© 2024 Milwaukee Public Media is a service of UW-Milwaukee's College of Letters & Science
Play Live Radio
Next Up:
0:00 0:00
Available On Air Stations

Beginner Tips For Fourth Of July Grilling

Aliza Baran
Grilling is a great way to get outside and enjoy a meal but having grill accessories and the most expensive grill will not make the best tasting food.

The Fourth of July is fast approaching. And with COVID-19 infections on the rise once again, many people are looking to their backyards as the best option for celebrating the holiday this year. 

People will be bringing the grills out of the garage and firing them up with hopes of making tasty or at the very least edible treats. To help get us started, Milwaukee Magazine’s Ann Christenson shares some of her grilling tips and tricks.

First, don’t worry about having all the grill accessories. You just need a few household pans, a pair of tongs, and for those new to grilling, she recommends a meat thermometer. Then make sure you have a plan of what you're cooking, prepare any marinades or rubs, and jump in — the best way to learn is by doing. To get practice, she suggests starting out by grilling just for yourself so you won’t be as surprised when it comes time to do it for others.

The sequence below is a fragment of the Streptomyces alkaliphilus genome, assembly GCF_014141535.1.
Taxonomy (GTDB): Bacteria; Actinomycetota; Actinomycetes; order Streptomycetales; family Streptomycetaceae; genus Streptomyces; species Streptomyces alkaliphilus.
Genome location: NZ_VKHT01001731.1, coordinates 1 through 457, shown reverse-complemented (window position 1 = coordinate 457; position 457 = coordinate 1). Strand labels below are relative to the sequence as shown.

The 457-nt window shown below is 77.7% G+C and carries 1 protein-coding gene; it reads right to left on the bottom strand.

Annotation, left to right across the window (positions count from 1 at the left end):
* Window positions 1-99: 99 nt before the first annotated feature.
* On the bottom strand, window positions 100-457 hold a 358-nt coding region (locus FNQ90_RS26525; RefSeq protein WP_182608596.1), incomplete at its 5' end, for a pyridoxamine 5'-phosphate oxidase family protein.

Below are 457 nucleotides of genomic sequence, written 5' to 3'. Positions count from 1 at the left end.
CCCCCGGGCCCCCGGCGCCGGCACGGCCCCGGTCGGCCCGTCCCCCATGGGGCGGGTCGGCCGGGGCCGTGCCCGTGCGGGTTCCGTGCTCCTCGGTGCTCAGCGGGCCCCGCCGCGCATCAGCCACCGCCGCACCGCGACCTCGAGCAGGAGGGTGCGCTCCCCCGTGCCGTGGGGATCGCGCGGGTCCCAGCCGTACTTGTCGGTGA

The enemy of good is perfect. Don’t second guess yourself too much. She says new grillers often start moving things around and trying to get everything perfect. “Don’t move it around, just let it do its thing,” says Christenson.

Use your tongs or another item to test the firmness of meat to know when it’s ready. Avoid splitting meat open to see if it’s done cooking. Often, exterior charring is not the best measure that meat is fully cooked. When it is done, remember to let it sit for a few minutes. Then it's ready to go.

Once you're done grilling, let your grill cool down before cleaning it. “You want to make sure it’s clean, but you need to be really careful that before you store it that it’s completely cooled down,” she says.

Joy is a WUWM host and producer for Lake Effect.
From 2020 to 2021, Jack was WUWM's digital intern and then digital producer.